I’d recommend several photos though, since one might not be enough. You could have some for their face and general appearance, one for their clothes and how they look, etc.

If you know a program like Photoshop, you could even crop these together to get an even better sense of what you character looks like.

This is a great exercise for understanding the feel of a character, which is often harder to put into words.

Exercise #8: Take a piece of paper and draw your character, being as specific as you can. If you’d prefer not to draw, find a handful of images that get some of the same points across.

Exercise #9: Create a Character Profile

Imagine you work for the FBI, and you have to draft up a dossier about your character. What might that look like?

Fortunately, we’ve done a whole article about this topic, so you should definitely check that out, and also don’t forget to pick up our character profile template, which can easily help you through this process.

If you want a thorough process to identify the character’s appearance, personality, background, and more, this is the way to go. 

The best aspects to focus on are the flaws, motivations, and fears of your character. What prompts them to action? Understanding these things will help you get at the core of your character’s personality traits.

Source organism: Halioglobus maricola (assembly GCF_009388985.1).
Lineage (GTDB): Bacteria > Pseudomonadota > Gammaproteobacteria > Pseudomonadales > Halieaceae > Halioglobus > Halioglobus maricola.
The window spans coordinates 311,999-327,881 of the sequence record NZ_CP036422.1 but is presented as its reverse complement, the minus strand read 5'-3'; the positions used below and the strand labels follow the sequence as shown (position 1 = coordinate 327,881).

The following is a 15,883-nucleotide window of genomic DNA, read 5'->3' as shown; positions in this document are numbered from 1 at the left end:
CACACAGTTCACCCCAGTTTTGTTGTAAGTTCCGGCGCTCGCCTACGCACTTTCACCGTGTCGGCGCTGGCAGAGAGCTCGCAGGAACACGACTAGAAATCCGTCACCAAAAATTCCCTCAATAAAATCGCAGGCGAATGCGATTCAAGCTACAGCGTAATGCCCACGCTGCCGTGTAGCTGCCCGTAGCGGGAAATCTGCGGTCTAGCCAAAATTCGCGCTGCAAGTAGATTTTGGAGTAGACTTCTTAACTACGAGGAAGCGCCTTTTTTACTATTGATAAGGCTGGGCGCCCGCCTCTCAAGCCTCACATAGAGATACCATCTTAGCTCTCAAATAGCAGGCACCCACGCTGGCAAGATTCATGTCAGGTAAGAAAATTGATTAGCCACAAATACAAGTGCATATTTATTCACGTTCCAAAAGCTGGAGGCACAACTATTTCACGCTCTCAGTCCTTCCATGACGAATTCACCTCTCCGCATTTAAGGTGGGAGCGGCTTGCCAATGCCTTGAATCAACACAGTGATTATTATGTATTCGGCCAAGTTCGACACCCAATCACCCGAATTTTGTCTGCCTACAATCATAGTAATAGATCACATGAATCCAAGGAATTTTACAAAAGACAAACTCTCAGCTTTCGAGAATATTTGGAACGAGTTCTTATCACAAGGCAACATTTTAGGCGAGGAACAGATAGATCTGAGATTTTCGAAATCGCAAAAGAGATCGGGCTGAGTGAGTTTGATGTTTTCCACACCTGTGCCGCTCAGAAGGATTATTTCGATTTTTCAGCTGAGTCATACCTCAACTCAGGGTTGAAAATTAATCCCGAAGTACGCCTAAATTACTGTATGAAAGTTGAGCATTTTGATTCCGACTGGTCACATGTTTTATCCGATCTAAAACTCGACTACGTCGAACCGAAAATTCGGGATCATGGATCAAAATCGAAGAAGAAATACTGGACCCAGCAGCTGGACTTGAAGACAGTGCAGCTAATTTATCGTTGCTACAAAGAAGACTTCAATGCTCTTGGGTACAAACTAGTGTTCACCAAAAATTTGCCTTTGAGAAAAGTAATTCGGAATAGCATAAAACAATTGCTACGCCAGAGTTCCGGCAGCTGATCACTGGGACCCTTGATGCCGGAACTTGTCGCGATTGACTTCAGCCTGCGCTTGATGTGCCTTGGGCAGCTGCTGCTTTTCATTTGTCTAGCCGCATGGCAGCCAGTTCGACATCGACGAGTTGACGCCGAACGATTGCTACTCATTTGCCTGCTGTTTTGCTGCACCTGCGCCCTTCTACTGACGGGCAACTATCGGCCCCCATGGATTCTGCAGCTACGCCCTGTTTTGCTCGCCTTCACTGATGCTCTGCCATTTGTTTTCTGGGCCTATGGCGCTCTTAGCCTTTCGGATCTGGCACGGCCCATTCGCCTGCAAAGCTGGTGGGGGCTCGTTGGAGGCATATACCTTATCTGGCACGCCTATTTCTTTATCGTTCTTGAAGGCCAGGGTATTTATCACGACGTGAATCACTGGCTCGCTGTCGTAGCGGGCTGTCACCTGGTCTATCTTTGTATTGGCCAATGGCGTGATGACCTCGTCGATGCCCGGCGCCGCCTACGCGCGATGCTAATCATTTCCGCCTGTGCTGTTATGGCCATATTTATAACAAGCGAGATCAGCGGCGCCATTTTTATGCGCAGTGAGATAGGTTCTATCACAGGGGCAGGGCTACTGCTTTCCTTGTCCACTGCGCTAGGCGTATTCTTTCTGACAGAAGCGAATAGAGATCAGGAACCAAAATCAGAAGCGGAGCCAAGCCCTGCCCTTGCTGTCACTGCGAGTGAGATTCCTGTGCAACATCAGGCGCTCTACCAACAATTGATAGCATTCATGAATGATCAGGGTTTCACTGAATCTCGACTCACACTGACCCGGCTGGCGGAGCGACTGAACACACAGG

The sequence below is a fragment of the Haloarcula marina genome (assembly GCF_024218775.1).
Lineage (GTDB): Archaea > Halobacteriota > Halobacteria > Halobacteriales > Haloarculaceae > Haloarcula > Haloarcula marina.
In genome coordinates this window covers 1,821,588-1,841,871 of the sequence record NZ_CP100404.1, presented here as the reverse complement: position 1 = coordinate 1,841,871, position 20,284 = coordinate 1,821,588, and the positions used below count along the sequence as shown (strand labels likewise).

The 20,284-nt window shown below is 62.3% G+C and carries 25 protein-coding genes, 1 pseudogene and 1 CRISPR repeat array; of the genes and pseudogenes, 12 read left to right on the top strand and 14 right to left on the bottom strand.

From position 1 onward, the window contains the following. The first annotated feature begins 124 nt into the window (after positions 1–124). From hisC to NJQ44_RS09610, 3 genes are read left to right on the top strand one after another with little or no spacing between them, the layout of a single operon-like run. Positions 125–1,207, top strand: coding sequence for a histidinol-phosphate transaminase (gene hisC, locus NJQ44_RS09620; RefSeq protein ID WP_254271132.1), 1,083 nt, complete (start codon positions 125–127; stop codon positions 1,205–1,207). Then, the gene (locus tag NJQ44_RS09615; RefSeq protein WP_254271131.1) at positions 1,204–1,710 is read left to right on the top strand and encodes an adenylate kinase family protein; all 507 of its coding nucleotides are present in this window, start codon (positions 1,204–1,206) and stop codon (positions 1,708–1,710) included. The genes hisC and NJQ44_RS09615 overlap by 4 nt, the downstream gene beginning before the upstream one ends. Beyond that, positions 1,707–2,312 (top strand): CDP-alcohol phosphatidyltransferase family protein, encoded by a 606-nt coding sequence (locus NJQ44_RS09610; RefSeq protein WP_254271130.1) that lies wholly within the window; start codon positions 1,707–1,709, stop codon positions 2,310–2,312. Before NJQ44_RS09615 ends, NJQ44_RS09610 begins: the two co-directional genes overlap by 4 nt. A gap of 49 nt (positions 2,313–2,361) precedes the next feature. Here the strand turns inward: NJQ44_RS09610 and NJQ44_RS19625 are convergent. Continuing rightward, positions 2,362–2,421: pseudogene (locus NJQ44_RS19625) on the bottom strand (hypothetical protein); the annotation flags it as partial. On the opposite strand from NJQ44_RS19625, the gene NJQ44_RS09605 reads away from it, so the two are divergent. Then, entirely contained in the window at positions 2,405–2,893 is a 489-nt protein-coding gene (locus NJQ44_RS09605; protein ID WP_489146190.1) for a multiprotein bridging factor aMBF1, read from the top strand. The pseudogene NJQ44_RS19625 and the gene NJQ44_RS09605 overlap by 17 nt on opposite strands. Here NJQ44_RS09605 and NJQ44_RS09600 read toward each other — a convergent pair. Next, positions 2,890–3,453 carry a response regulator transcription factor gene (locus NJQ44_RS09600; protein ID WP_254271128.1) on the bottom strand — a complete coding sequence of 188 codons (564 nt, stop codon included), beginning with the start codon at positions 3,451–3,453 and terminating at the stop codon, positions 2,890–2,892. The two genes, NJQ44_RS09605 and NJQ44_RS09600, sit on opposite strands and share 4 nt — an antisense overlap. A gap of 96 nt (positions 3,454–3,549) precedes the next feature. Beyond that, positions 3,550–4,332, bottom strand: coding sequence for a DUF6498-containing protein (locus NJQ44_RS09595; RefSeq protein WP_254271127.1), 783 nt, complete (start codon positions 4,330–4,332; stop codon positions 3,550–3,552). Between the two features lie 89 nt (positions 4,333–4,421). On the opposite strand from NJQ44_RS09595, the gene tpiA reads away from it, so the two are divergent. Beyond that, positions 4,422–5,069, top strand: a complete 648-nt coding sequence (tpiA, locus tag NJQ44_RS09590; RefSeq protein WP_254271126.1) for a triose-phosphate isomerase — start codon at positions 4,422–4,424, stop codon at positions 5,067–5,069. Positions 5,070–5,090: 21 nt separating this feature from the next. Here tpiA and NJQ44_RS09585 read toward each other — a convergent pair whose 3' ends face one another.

Exercise #9: Download our free character profile template, and fill it out, focusing primarily on the motivations, fears, and flaws of your character.

Exercise #10: Conduct a Character Interview

Imagine you sat in a darkened room, across the table from you is your character. You can ask them anything, they won’t be offended, and they will understand the question.

What do you ask them about?

Writing a character interview is almost like writing yourself into a short story where you get to personally meet your character and ask them questions.

This is huge for helping you understand the character’s voice, but also a good strategy for building solid character backstory and character traits.

To help, we’ve already assembled over 200 character development questions that can aid you in this process.

Exercise #10: Write a scene where you interview your character, pick a handful of questions and ask them, then see what their responses are. Have a strong focus on dialogue and emotion. Repeat this process as necessary.

Exercise #11: Play the “Why” Game

This goes along with the idea of an interview, but sometimes in order to dig really deep into the motivations of your character, you’ve got to ask why.

Is your character aggressive? Ask them why. 

From there you might find out that his mother shouted at him as a kid, and he saw his parents fight a lot. Ask why.

You might learn that his father had a drinking problem and it meant that his mother took it out on him. Ask why.

From there, it might come out that his father had lost a lot of money in a business deal, leading him to turn to drink.